Friday, March 21, 2008

Simowitz on the History of Prostitution and its Criminalization

The Institutionalizing Effect of Criminalization: A Case Study of American Prostitution is a new paper by Aaron D. Simowitz of Gibson, Dunn & Crutcher LLP. Here's the abstract:
Prostitution in the United States in the early 19th century was almost entirely an individual, ad hoc, unorganized activity. Prostitutes were, for the most part, kept women who lived with a man, trading housework, cooking, and intimate relations for a roof over their heads and, occasionally, money. In the 1910s, the Progressive Movement arrived, bringing with it enforcement of harsh criminal penalties for prostitution for the first time. Within a couple of decades, the rigorously structured, commercialized prostitution industry that we know today had begun to emerge. Criminalization had transformed prostitution from a practice into an institution and business. This paper will examine the causal relationship between criminalization and institutionalization, focusing on the development of American prostitution.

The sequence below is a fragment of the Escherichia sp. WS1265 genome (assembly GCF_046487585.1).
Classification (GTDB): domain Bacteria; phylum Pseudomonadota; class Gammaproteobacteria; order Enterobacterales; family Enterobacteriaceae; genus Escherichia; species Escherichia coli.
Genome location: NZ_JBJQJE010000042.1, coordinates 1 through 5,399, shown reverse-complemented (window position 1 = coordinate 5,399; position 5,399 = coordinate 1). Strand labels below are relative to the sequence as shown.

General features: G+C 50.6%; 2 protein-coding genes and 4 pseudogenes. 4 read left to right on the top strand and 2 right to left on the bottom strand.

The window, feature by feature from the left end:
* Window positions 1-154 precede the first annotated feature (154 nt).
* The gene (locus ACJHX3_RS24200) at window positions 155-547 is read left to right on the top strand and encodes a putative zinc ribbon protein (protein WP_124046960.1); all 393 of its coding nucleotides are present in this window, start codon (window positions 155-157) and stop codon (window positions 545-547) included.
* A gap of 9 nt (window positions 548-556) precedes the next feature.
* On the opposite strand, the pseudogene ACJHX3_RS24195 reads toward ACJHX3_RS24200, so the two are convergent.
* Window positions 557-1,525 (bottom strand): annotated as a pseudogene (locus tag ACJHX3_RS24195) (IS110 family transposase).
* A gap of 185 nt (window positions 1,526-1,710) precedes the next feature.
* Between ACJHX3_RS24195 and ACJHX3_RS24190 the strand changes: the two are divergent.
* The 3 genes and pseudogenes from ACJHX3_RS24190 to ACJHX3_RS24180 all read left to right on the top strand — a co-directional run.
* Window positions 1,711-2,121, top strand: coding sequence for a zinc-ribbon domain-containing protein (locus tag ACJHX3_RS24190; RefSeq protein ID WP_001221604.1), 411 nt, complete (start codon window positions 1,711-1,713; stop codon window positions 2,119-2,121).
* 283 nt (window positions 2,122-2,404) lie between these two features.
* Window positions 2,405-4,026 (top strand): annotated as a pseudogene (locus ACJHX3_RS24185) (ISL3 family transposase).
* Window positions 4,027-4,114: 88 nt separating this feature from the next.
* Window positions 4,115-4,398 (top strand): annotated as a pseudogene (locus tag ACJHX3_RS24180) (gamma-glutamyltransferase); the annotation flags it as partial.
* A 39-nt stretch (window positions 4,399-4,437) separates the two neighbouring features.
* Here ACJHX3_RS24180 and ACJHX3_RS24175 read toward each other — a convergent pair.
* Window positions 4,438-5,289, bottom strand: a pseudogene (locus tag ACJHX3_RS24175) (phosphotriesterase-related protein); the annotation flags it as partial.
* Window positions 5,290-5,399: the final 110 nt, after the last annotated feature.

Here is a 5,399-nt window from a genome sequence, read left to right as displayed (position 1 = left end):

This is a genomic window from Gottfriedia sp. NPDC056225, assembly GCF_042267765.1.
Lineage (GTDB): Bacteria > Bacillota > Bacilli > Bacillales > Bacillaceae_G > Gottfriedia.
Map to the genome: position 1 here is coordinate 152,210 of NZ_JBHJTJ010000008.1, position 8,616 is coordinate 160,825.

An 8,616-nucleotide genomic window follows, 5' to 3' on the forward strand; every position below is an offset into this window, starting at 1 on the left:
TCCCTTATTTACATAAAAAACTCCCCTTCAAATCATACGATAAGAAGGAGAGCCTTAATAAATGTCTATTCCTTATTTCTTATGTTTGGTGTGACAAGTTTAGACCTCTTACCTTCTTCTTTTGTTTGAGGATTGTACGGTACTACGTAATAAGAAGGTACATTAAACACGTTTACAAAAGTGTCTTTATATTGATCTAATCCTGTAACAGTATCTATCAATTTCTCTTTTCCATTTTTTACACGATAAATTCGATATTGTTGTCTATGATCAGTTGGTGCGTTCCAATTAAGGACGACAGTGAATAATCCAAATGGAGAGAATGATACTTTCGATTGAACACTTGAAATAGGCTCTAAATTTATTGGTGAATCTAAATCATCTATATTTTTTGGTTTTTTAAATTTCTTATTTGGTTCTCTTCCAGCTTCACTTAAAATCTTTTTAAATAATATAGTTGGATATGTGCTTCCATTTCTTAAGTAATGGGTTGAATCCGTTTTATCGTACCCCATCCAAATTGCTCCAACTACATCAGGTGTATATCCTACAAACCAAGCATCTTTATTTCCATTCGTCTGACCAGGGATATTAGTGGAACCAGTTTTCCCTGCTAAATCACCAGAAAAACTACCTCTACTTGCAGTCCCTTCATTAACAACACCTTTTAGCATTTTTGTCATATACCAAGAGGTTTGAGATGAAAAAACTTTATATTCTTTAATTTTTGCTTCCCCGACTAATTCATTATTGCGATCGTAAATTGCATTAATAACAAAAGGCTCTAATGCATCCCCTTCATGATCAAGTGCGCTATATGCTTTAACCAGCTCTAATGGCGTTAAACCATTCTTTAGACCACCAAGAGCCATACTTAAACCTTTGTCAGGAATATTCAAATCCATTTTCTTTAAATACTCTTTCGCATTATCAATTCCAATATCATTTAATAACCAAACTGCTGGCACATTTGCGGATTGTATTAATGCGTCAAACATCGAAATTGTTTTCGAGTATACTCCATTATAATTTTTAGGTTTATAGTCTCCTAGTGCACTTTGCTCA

Part I of this paper will examine the practice of prostitution in North America prior to the prohibitionist and criminalization campaign ushered in by the Progressive Era. Part II will examine this campaign and the immediate effects it had on the organization of prostitution. Part III will demonstrate that prostitution, particularly in urban centers, achieved a remarkable degree or organization and structure shortly after criminalization. Part IV notes that the independent contractor model that typified the 19th century in North American remains prevalent in the Dutch system of prostitution, a radically different framework owing to the absence of criminalization. Part V will set out an analysis of the forces behind the criminalization to institutionalization link. The paper concludes with a brief discussion of the policy implications of better understanding the relationship between criminalization and institutionalization.

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